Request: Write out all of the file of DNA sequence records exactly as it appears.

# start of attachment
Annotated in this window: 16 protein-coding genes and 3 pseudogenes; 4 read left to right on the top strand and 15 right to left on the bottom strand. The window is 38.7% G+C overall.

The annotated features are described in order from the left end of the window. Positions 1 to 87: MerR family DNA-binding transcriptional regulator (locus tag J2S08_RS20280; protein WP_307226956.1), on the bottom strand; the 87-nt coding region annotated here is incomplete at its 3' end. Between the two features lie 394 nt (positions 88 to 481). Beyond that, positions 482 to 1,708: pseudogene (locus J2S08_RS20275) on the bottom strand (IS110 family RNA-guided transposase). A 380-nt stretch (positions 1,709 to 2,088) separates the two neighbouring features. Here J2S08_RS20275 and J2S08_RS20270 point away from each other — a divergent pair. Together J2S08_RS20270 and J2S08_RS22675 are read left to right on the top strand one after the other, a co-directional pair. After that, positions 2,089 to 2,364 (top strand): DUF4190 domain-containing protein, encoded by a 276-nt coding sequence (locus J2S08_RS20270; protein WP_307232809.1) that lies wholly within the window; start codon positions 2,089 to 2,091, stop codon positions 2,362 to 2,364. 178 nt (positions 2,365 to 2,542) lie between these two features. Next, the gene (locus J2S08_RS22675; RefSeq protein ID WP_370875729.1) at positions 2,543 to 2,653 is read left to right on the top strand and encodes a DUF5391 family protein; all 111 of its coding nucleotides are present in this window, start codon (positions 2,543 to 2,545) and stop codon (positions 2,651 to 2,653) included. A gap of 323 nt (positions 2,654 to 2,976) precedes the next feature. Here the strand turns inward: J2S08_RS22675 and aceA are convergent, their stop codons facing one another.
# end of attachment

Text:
Annotated in this window: 16 protein-coding genes and 3 pseudogenes; 4 read left to right on the top strand and 15 right to left on the bottom strand. The window is 38.7% G+C overall.

The annotated features are described in order from the left end of the window. Positions 1 to 87: MerR family DNA-binding transcriptional regulator (locus tag J2S08_RS20280; protein WP_307226956.1), on the bottom strand; the 87-nt coding region annotated here is incomplete at its 3' end. Between the two features lie 394 nt (positions 88 to 481). Beyond that, positions 482 to 1,708: pseudogene (locus J2S08_RS20275) on the bottom strand (IS110 family RNA-guided transposase). A 380-nt stretch (positions 1,709 to 2,088) separates the two neighbouring features. Here J2S08_RS20275 and J2S08_RS20270 point away from each other — a divergent pair. Together J2S08_RS20270 and J2S08_RS22675 are read left to right on the top strand one after the other, a co-directional pair. After that, positions 2,089 to 2,364 (top strand): DUF4190 domain-containing protein, encoded by a 276-nt coding sequence (locus J2S08_RS20270; protein WP_307232809.1) that lies wholly within the window; start codon positions 2,089 to 2,091, stop codon positions 2,362 to 2,364. 178 nt (positions 2,365 to 2,542) lie between these two features. Next, the gene (locus J2S08_RS22675; RefSeq protein ID WP_370875729.1) at positions 2,543 to 2,653 is read left to right on the top strand and encodes a DUF5391 family protein; all 111 of its coding nucleotides are present in this window, start codon (positions 2,543 to 2,545) and stop codon (positions 2,651 to 2,653) included. A gap of 323 nt (positions 2,654 to 2,976) precedes the next feature. Here the strand turns inward: J2S08_RS22675 and aceA are convergent, their stop codons facing one another.